Letters of Madeleine Smith, accused of the Sandyford murder in Glasgow, from the working library of William Roughead WS.

In a building that contains both library and archive there will be materials that could be defined as belonging to either or both. One instance of this is found in the working library of the author William Roughead, Writer to the Signet and Scotland’s famous historian of true crime, which was deposited with us in 1952 along with a host of correspondence and papers. This collection is now the most heavily used part of the library and archive, and is in constant demand from journalists, television producers and academics.

Session Papers, including the trial of Deacon Brodie 1788 and the Joseph Knight slavery trial 1772
Session Papers, including the trial of Deacon Brodie 1788 and the Joseph Knight slavery trial 1772.

Another jewel in our crown is our collection of Scottish Session Papers, printed materials used in civil court cases from 1711 onwards. All Scottish life is here – from arguments over the contents of window boxes to the records of the cases that finally ended slavery north of the Tweed – and amongst the bald legal texts can be found fascinating annotations by the lawyers themselves, beautiful hand-drawn maps, letters, and, later, photographs. These papers are the greatest untapped historical resource in Scotland and a collaborative effort to digitise the various collections of Session Papers is ongoing. Our collection was indexed during the Great War and the index has been placed online.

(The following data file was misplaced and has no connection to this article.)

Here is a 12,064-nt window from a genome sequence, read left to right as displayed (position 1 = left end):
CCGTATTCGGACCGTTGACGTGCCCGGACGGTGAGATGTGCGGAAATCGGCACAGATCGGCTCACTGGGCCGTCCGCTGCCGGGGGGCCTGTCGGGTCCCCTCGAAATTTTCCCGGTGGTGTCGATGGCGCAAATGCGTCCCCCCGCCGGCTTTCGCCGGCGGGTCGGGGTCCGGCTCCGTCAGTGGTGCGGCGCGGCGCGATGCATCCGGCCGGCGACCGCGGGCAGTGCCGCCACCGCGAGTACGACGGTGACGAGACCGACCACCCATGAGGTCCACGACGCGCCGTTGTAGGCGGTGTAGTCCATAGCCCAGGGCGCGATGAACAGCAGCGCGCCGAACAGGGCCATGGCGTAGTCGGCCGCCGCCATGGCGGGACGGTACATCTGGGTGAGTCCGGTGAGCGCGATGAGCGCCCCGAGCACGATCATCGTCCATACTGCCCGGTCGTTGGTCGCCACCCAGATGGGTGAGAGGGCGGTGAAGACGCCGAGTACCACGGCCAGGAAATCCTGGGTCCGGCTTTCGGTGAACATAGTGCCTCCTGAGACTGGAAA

Bar bill from a WS Society dinner in Ediburgh, 1722.
Bar bill from a WS Society dinner in Ediburgh, 1722.

The WS Society has always had within it a strong social and artistic life, and the archive reflects this with records of the Society’s rifle club and militia at the one extreme (created in response to a French invasion threat in the 1850s) to records of dining societies, sporting and golf clubs (Scotland’s greatest all-round sportsman, Leslie-Balfour Melville, was a Writer to the Signet), and more recently records pertaining to the Edinburgh Festivals where the Society has provided both administrative support and a venue.

John Jardine’s list of the women of Edinburgh 1746.

Not all of the records that the Society possesses are currently held at the Signet Library. The great collection of papers about the 1745 Jacobite Rebellion built up by the Reverend John Jardine (1716-1766) are now mostly on deposit at the National Records of Scotland, although we still hold Jardine’s astonishingly indiscreet lists of the women in Edinburgh during the ’45 and these have just been edited and published by the Scottish Record Society.  Recent years have seen a long overdue recognition of the importance of business records and of the records of legal firms. In Scotland, a single law firm might serve a community for generations, and its records if properly preserved offer a unique and important window on the lives of everyone within it. But a new wave of mergers and takeovers of legal firms, along with the demise of some ancient firms with the death or retirement of the final remaining partners, has put these vital records under threat. The WS Society and Signet Library stand ready to provide advice on the preservation of such records, connections with bodies with specific expertise in the managing of such archives, and, if necessary, will provide law firm records with a permanent home.

James Hamilton
Research Principal
Society of Writers to HM Signet, Edinburgh

Related

Archive of the Society of Writers to HM Signet, Edinburgh (1594 – ongoing)

All images copyright the Society of Writers to HM Signet, Edinburgh. Reproduced with the kind permission of the copyright holders.